What does all of this mean for most golfers, and how does it apply to you? In my first article for GolfWRX, “Can anyone become a short game legend,” I stated that there are four distinct and separate segments that make up what I call “Perfect Practice.” The most basic, and really the foundation for learned excellence in all fields of endeavor, is Remedial Learning. It’s used to develop a particular skill or shot, and it’s best done step by step in slow motion or in a static mode. RoboGolfPro is an excellent tool for golf remedial learning. Slow-motion and stop-action movements, repeated correctly hundreds of times, is possible with this machine. Doing repetitions in sets of 10 to correct an identified flaw or learn a correct position takes just a few minutes each session.

And that brings us to the next drawback, or misconception, of what this machine does. It isn’t an on/off switch that instantly creates an ideal swing that will allow you to go immediately from your first robotic training session on to the practice ground and proceed to hit perfect golf shots. The RoboGolfPro can guide you through your ideal swing, but it doesn’t teach you to hit the ball. You learned how to hit the ball, in most cases, before you ever saw this machine, meaning you have developed a learned behavior, a habit. And we all know how hard it is to get rid of a bad habit.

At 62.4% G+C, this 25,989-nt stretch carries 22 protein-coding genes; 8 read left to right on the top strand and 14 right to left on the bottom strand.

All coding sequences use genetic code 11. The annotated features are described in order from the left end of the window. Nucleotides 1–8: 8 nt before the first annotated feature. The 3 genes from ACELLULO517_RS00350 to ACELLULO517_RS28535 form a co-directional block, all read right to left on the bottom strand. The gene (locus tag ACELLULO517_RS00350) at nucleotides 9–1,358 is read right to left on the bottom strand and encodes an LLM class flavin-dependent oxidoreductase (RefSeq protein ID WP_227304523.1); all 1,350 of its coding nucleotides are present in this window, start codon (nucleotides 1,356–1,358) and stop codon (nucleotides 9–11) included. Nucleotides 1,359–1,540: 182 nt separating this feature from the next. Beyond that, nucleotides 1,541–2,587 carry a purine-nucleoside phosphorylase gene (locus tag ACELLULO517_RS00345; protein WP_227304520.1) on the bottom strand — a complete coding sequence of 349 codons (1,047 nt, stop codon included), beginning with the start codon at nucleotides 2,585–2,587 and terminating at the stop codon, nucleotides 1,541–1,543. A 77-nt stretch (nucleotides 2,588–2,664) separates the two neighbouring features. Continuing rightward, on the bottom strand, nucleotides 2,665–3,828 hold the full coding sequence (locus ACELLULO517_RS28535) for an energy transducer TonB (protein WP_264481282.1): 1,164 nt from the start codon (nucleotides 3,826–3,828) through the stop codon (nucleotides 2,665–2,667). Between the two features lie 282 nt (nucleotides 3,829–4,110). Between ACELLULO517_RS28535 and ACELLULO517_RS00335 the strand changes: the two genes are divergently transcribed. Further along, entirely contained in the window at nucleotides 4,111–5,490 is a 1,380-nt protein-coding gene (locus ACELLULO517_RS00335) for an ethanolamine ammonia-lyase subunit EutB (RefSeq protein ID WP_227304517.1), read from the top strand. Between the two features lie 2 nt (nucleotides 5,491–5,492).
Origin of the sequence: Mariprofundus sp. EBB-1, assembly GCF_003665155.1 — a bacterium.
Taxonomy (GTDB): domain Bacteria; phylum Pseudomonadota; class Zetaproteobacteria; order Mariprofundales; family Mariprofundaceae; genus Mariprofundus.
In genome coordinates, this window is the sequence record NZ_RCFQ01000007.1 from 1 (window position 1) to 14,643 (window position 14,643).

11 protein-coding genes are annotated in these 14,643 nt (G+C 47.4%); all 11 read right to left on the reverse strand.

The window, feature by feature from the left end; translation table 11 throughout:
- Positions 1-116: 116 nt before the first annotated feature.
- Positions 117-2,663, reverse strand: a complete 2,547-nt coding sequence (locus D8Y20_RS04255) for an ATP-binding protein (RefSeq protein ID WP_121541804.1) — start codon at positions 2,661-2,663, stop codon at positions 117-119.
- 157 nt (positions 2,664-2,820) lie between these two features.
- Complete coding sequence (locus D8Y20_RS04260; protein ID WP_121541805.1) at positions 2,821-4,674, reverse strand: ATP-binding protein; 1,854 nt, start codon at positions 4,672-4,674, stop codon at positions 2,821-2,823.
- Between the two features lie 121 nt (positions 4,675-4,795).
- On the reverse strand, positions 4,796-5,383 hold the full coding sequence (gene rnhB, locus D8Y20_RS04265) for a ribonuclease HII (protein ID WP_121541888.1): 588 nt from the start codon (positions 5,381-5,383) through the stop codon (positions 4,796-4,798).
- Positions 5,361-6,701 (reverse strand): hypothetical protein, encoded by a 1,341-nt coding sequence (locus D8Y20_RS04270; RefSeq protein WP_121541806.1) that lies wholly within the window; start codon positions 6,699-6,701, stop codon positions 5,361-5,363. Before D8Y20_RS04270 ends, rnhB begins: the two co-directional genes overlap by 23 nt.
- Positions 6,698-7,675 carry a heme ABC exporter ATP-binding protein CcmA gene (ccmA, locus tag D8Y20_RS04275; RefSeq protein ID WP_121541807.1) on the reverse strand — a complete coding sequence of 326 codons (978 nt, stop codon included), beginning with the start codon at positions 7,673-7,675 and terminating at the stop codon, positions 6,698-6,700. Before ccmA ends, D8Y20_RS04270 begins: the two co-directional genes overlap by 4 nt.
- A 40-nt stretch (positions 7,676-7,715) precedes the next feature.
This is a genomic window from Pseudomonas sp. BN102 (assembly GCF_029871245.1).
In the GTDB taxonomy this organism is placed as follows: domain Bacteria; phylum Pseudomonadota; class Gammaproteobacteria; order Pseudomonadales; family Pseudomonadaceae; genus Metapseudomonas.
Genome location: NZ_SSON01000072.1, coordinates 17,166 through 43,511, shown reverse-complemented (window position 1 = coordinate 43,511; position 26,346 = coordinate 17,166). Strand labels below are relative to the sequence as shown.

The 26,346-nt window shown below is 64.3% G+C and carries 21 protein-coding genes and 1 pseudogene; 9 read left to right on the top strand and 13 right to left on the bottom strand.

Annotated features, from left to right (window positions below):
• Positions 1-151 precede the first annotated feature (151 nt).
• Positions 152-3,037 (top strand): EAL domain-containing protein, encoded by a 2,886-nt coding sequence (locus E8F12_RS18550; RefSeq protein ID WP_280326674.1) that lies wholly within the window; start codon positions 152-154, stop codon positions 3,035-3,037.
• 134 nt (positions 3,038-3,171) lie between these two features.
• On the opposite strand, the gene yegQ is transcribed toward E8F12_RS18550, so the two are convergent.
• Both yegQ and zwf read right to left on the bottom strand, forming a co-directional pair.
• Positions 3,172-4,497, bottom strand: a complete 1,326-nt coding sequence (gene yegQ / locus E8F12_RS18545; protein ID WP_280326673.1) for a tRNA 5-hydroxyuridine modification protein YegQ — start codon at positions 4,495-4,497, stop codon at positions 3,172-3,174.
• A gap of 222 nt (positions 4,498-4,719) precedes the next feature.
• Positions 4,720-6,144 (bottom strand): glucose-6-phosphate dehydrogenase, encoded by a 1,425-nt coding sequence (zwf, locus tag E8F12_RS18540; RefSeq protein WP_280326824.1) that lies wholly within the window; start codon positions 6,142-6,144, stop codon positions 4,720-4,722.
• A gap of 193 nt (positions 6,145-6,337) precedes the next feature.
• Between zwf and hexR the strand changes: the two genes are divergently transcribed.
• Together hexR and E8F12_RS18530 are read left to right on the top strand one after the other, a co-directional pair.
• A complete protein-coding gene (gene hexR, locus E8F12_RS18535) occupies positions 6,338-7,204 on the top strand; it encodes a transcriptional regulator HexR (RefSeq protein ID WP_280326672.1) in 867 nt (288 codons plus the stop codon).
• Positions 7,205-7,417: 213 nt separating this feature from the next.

Now, to be absolutely fair, I have seen video of pure rank beginners who, immediately following a robotic lesson, did go out and hit perfectly stuck golf shots. To be absolutely truthful, I didn’t personally witness that result myself, but you can see an example below.

The final misconception is that working on the machine is practicing. It’s not; it’s remedial learning, as outlined above. Practice, by definition, is repetition to improve skill. Skills are improved by moving the club and striking the ball correctly hundreds, if not thousands of times. The emphasis is placed on correctly improving speed and fluidity. Correct movement develops “muscle memory,” implicit memory, motor skills, and motor programs. As the motor programs are developed, refined and habitualized, they begin a process known as “feel.” So, within this context, the RoboGolfPro is a useful training aid to feel increases in the speed of a golf swing, but it isn’t directly useful in hitting the ball correctly on the range.

So what’s the bottom line?

As I was working on the RoboGolfPro, all I really wanted to do was to get out of slow-motion and stop-action movements (remedial learning) and go outside and hit perfect golf shots. A machine that allows, assists, directs, and teaches while the student hits perfect golf shots would be fantastic. With such a robot the student could learn draws, fades, punches, half wedges, and stingers, not to mention crushing each and every drive, while at the same time experiencing and gaining the sensations that come from practice.